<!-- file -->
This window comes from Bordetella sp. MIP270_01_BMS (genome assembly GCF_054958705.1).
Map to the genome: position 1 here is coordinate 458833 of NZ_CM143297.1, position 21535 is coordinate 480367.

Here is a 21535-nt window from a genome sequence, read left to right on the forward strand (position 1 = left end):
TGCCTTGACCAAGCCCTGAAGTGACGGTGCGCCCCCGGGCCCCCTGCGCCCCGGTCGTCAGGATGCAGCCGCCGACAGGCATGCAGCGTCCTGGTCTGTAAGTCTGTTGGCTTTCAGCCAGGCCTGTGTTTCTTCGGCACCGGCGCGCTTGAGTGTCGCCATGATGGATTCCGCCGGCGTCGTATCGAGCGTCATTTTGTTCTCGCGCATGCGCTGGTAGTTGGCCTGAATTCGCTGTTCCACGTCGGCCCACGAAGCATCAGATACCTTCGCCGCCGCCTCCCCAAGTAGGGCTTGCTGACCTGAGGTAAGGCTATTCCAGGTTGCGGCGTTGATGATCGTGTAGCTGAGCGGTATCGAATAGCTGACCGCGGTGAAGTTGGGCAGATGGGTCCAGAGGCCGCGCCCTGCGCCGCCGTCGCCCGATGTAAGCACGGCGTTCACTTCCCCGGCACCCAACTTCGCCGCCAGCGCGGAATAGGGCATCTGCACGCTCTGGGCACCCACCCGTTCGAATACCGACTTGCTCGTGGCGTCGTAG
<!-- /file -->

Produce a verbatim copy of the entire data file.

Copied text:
This window comes from Bordetella sp. MIP270_01_BMS (genome assembly GCF_054958705.1).
Map to the genome: position 1 here is coordinate 458833 of NZ_CM143297.1, position 21535 is coordinate 480367.

Here is a 21535-nt window from a genome sequence, read left to right on the forward strand (position 1 = left end):
TGCCTTGACCAAGCCCTGAAGTGACGGTGCGCCCCCGGGCCCCCTGCGCCCCGGTCGTCAGGATGCAGCCGCCGACAGGCATGCAGCGTCCTGGTCTGTAAGTCTGTTGGCTTTCAGCCAGGCCTGTGTTTCTTCGGCACCGGCGCGCTTGAGTGTCGCCATGATGGATTCCGCCGGCGTCGTATCGAGCGTCATTTTGTTCTCGCGCATGCGCTGGTAGTTGGCCTGAATTCGCTGTTCCACGTCGGCCCACGAAGCATCAGATACCTTCGCCGCCGCCTCCCCAAGTAGGGCTTGCTGACCTGAGGTAAGGCTATTCCAGGTTGCGGCGTTGATGATCGTGTAGCTGAGCGGTATCGAATAGCTGACCGCGGTGAAGTTGGGCAGATGGGTCCAGAGGCCGCGCCCTGCGCCGCCGTCGCCCGATGTAAGCACGGCGTTCACTTCCCCGGCACCCAACTTCGCCGCCAGCGCGGAATAGGGCATCTGCACGCTCTGGGCACCCACCCGTTCGAATACCGACTTGCTCGTGGCGTCGTAG